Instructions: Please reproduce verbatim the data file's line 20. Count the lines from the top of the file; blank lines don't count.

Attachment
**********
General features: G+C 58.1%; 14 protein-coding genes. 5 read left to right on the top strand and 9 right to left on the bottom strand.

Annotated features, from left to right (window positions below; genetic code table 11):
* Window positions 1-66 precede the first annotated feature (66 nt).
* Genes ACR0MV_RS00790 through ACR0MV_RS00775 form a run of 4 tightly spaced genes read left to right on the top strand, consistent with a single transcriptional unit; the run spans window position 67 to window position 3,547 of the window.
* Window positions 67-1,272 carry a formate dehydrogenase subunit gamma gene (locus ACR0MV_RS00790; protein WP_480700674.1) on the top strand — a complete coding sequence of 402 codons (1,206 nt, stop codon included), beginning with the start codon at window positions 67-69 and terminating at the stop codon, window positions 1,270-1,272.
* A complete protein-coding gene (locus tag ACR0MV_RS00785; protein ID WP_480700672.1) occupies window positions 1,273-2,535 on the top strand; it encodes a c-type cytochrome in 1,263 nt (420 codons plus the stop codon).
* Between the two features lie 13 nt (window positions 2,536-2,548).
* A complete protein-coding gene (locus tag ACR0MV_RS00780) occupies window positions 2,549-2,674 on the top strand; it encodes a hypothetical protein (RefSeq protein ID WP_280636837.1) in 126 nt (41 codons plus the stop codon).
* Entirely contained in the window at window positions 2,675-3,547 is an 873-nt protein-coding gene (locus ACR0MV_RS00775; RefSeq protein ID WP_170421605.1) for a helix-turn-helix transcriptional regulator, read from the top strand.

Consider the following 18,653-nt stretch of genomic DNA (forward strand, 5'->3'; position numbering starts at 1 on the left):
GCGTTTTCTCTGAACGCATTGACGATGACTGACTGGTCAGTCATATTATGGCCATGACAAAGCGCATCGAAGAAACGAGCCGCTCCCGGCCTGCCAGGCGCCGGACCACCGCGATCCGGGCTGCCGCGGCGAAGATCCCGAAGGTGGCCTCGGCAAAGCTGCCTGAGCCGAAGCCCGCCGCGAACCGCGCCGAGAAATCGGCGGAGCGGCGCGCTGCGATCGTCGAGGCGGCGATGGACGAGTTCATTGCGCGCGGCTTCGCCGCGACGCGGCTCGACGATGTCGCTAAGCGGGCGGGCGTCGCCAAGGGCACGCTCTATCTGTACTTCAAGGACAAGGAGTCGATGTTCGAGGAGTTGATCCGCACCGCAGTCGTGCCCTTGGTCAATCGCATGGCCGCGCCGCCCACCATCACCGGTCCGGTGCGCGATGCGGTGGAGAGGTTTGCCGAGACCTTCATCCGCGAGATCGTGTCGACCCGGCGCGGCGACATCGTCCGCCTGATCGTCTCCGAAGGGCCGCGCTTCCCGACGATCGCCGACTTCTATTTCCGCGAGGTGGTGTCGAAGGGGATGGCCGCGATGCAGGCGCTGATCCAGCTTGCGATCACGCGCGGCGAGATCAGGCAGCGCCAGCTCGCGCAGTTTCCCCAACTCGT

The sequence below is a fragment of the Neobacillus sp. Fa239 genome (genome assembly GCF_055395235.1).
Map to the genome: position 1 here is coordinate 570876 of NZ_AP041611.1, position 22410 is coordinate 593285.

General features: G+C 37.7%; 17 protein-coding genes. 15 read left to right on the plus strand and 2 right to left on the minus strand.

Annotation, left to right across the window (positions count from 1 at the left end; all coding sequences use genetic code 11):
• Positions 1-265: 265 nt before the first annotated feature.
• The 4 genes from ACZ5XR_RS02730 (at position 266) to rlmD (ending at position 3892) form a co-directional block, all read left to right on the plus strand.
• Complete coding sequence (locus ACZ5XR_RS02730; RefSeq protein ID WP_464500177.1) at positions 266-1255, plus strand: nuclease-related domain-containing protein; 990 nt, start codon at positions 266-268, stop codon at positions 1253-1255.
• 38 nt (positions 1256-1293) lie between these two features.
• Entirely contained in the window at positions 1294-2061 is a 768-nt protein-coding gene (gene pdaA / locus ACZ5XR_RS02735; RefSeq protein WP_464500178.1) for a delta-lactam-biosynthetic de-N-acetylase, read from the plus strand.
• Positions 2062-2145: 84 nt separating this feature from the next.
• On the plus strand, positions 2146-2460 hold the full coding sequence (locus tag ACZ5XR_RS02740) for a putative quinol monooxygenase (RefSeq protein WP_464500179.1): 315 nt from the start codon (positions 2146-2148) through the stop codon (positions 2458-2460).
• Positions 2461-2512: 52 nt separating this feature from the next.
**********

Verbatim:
• Entirely contained in the window at positions 1294-2061 is a 768-nt protein-coding gene (gene pdaA / locus ACZ5XR_RS02735; RefSeq protein WP_464500178.1) for a delta-lactam-biosynthetic de-N-acetylase, read from the plus strand.